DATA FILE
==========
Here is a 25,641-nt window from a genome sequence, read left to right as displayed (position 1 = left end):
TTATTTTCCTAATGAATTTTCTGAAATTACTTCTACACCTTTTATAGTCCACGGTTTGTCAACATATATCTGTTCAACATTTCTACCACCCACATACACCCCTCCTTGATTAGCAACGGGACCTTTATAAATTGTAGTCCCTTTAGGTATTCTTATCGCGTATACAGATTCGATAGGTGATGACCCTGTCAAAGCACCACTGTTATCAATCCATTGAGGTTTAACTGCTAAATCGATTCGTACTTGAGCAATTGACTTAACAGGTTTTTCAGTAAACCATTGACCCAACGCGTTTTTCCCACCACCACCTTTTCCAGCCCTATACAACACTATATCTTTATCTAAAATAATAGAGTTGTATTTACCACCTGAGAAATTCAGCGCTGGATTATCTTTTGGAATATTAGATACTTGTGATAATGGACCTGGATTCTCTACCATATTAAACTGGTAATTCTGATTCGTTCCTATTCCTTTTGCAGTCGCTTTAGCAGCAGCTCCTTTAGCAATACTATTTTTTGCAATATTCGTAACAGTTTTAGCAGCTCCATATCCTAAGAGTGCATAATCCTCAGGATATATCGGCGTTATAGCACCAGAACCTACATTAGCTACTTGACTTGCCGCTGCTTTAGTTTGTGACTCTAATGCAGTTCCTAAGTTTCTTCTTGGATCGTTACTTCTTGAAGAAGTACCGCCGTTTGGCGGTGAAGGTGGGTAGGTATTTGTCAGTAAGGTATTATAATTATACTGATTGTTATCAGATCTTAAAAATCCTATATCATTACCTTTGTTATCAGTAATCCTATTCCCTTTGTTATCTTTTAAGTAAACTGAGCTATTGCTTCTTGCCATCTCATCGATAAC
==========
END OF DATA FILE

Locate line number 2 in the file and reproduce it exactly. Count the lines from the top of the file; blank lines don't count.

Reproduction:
TTATTTTCCTAATGAATTTTCTGAAATTACTTCTACACCTTTTATAGTCCACGGTTTGTCAACATATATCTGTTCAACATTTCTACCACCCACATACACCCCTCCTTGATTAGCAACGGGACCTTTATAAATTGTAGTCCCTTTAGGTATTCTTATCGCGTATACAGATTCGATAGGTGATGACCCTGTCAAAGCACCACTGTTATCAATCCATTGAGGTTTAACTGCTAAATCGATTCGTACTTGAGCAATTGACTTAACAGGTTTTTCAGTAAACCATTGACCCAACGCGTTTTTCCCACCACCACCTTTTCCAGCCCTATACAACACTATATCTTTATCTAAAATAATAGAGTTGTATTTACCACCTGAGAAATTCAGCGCTGGATTATCTTTTGGAATATTAGATACTTGTGATAATGGACCTGGATTCTCTACCATATTAAACTGGTAATTCTGATTCGTTCCTATTCCTTTTGCAGTCGCTTTAGCAGCAGCTCCTTTAGCAATACTATTTTTTGCAATATTCGTAACAGTTTTAGCAGCTCCATATCCTAAGAGTGCATAATCCTCAGGATATATCGGCGTTATAGCACCAGAACCTACATTAGCTACTTGACTTGCCGCTGCTTTAGTTTGTGACTCTAATGCAGTTCCTAAGTTTCTTCTTGGATCGTTACTTCTTGAAGAAGTACCGCCGTTTGGCGGTGAAGGTGGGTAGGTATTTGTCAGTAAGGTATTATAATTATACTGATTGTTATCAGATCTTAAAAATCCTATATCATTACCTTTGTTATCAGTAATCCTATTCCCTTTGTTATCTTTTAAGTAAACTGAGCTATTGCTTCTTGCCATCTCATCGATAAC